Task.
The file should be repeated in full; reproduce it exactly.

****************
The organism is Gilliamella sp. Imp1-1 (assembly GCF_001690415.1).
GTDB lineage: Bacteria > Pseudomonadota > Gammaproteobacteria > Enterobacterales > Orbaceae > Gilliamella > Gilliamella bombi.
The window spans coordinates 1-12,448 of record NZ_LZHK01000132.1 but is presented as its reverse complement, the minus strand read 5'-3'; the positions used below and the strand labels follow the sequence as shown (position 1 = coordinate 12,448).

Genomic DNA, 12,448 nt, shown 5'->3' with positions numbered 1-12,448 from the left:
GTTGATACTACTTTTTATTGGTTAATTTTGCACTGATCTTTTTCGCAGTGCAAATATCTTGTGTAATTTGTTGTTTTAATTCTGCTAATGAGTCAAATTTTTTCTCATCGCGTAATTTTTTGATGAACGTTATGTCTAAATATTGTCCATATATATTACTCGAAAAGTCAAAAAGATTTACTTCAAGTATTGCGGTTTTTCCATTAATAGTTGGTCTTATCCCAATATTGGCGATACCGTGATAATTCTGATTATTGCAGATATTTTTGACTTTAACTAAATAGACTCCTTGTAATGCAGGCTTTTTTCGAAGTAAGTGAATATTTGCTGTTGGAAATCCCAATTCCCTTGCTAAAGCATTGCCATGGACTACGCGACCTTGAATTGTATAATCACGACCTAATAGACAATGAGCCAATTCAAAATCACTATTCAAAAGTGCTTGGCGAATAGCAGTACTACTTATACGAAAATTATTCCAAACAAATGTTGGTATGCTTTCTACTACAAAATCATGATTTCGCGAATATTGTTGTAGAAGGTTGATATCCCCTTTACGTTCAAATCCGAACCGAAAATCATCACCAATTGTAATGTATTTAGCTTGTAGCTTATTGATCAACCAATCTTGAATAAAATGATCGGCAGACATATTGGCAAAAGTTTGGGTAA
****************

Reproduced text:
The organism is Gilliamella sp. Imp1-1 (assembly GCF_001690415.1).
GTDB lineage: Bacteria > Pseudomonadota > Gammaproteobacteria > Enterobacterales > Orbaceae > Gilliamella > Gilliamella bombi.
The window spans coordinates 1-12,448 of record NZ_LZHK01000132.1 but is presented as its reverse complement, the minus strand read 5'-3'; the positions used below and the strand labels follow the sequence as shown (position 1 = coordinate 12,448).

Genomic DNA, 12,448 nt, shown 5'->3' with positions numbered 1-12,448 from the left:
GTTGATACTACTTTTTATTGGTTAATTTTGCACTGATCTTTTTCGCAGTGCAAATATCTTGTGTAATTTGTTGTTTTAATTCTGCTAATGAGTCAAATTTTTTCTCATCGCGTAATTTTTTGATGAACGTTATGTCTAAATATTGTCCATATATATTACTCGAAAAGTCAAAAAGATTTACTTCAAGTATTGCGGTTTTTCCATTAATAGTTGGTCTTATCCCAATATTGGCGATACCGTGATAATTCTGATTATTGCAGATATTTTTGACTTTAACTAAATAGACTCCTTGTAATGCAGGCTTTTTTCGAAGTAAGTGAATATTTGCTGTTGGAAATCCCAATTCCCTTGCTAAAGCATTGCCATGGACTACGCGACCTTGAATTGTATAATCACGACCTAATAGACAATGAGCCAATTCAAAATCACTATTCAAAAGTGCTTGGCGAATAGCAGTACTACTTATACGAAAATTATTCCAAACAAATGTTGGTATGCTTTCTACTACAAAATCATGATTTCGCGAATATTGTTGTAGAAGGTTGATATCCCCTTTACGTTCAAATCCGAACCGAAAATCATCACCAATTGTAATGTATTTAGCTTGTAGCTTATTGATCAACCAATCTTGAATAAAATGATCGGCAGACATATTGGCAAAAGTTTGGGTAA